Q: What are the rules on crossing white lines? Solid white lines, double white lines, white lines on the shoulder of the road; some of you have been wondering about when it’s okay to make lane changes across white lines.
A: Let’s start with where white lines are found and the types of white lines you might encounter while driving. White lines are used to separate lanes traveling in the same direction or to mark the shoulder of the roadway. They can be broken, dashed, solid or solid double and each type has a reason and some rules.
Broken: These are the lines you see separating two or more lanes going in the same direction in areas where it is reasonably safe to change lanes.
Dashed: Similar to broken lines, but with shorter segments, dashed lines are used to indicate that a lane will be ending or changing use. Exit-only lanes are marked with dashed lines, as are transition areas when a lane switches from general use to carpool.
Solid: Besides being used to mark the edge of the roadway where the shoulder begins, solid white lines are used in areas where lane changes are discouraged. Notice that it’s not prohibited; just discouraged. Lane changes in these areas present a greater risk than usual; the Washington driver guide recommends that you stay in your lane unless a special situation requires a change. You’ll find solid lines leading up to intersections, at the end of gore areas* and separating general use lanes from carpool lanes.
Solid Double: Similar to double yellow lines that indicate it is illegal to pass, double white lines indicate that it is illegal to change lanes. Solid double white lines may be close together or may be separated by eighteen or more inches of space. You’ll find double white lines at gore areas where they start wide and come to a point. Sometimes carpool or toll lanes are separated by double white lines. Even if a carpool or toll lane has limited hours where it is in effect, the double solid lines still mean “do not cross” all the time. The closest example I can think of is between Lynnwood and Bellevue on the I-405 toll lanes. I noticed that in some sections on I-405 there are double-double white lines (a pair of white lines about two feet away from another pair of white lines), suggesting that DOT must be really serious about not changing lanes.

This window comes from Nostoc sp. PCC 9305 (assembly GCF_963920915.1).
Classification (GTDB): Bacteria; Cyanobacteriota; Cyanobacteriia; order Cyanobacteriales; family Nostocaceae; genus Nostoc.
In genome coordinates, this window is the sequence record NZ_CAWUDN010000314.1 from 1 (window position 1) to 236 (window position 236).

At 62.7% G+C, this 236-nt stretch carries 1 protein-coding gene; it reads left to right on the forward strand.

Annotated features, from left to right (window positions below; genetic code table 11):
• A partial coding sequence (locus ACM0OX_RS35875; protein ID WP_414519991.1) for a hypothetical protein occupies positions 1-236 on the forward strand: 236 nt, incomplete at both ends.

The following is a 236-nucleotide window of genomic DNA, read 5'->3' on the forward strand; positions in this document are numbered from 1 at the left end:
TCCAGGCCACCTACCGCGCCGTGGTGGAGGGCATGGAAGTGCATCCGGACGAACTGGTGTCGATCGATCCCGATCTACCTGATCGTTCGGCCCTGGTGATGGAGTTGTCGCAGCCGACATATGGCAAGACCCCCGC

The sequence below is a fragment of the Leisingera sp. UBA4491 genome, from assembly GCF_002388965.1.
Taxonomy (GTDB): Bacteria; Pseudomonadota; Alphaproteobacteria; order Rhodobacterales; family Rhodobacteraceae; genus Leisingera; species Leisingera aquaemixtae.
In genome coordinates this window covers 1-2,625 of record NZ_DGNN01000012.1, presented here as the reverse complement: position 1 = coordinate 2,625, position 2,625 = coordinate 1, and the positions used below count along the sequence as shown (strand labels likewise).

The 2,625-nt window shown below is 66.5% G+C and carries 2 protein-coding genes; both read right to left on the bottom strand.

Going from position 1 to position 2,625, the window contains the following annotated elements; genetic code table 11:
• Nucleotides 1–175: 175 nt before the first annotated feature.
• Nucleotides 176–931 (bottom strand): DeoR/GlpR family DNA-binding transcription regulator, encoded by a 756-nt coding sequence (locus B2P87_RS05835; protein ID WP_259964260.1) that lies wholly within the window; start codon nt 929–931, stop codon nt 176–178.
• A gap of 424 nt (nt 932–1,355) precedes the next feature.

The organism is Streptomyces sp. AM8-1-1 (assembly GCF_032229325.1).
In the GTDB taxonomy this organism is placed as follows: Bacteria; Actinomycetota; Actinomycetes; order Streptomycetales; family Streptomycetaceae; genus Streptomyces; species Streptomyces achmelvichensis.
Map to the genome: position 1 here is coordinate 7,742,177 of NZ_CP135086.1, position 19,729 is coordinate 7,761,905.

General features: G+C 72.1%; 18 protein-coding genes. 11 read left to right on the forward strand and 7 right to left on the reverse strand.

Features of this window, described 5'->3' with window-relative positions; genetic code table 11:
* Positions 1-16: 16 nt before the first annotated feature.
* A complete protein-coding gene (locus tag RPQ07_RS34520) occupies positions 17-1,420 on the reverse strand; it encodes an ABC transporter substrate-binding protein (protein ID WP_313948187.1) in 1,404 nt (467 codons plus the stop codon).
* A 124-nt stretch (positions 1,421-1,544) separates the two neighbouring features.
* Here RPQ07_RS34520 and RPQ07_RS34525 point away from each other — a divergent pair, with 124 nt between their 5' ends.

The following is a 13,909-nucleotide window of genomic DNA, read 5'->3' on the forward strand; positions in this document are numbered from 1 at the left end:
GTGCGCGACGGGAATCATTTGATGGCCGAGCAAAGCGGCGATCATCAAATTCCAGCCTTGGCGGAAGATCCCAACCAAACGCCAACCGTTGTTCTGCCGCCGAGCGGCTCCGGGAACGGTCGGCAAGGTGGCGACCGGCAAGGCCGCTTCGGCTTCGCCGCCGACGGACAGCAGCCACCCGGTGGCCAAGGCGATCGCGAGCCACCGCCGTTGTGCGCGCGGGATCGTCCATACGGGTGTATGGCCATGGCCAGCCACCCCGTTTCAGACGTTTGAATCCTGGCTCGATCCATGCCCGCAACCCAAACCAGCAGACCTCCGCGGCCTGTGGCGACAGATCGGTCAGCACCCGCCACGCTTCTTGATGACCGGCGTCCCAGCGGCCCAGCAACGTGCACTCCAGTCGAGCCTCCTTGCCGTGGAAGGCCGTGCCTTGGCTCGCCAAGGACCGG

Where do you find the law specifying the rules about the types of white lines? That’s actually a little tricky. You won’t find it in the Revised Code of Washington, and it’s only referenced indirectly in the Washington Administrative Code. Instead, the rules for white lines are found in the Manual on Uniform Traffic Control Devices (MUTCD), a national standard that engineers refer to when designing roads. The Washington secretary of transportation adopted the MUTCD, so those rules become our rules. Adopting a national standard makes a lot of sense; imagine the chaos if each state developed their own standard for road signs and pavement markings.
We’ve determined that crossing a solid white line, though discouraged, is legal. However, that doesn’t mean it’s okay to drive on the shoulder of the road. That’s covered by another law requiring drivers to keep all their wheels on the roadway unless pulling over to stop. (The shoulder is not considered part of the roadway).
It seems obvious, but I’ll mention that driving on a stretch of road where it is legal to make a lane change does not mean that a driver is entitled to make that lane change. Lane-changing drivers need to yield the right-of-way to other motorists already in the lane. And use a turn signal. I can’t tell you how many readers are cheering right now. If you’re not currently a turn-signal user, start today. It’s that little lever on the left side of your steering wheel. Just push it up when you want to turn right and down for left. That’s all it takes.
*The gore area is the triangular space between an onramp and the freeway that tapers to a narrow point. I thought that the gore area was named because of what you’d encounter if you ignored the double white lines and merged onto the freeway too soon. Actually, gore comes from an Old English word for spear and refers to a triangular piece of land (it’s pointy like a spear).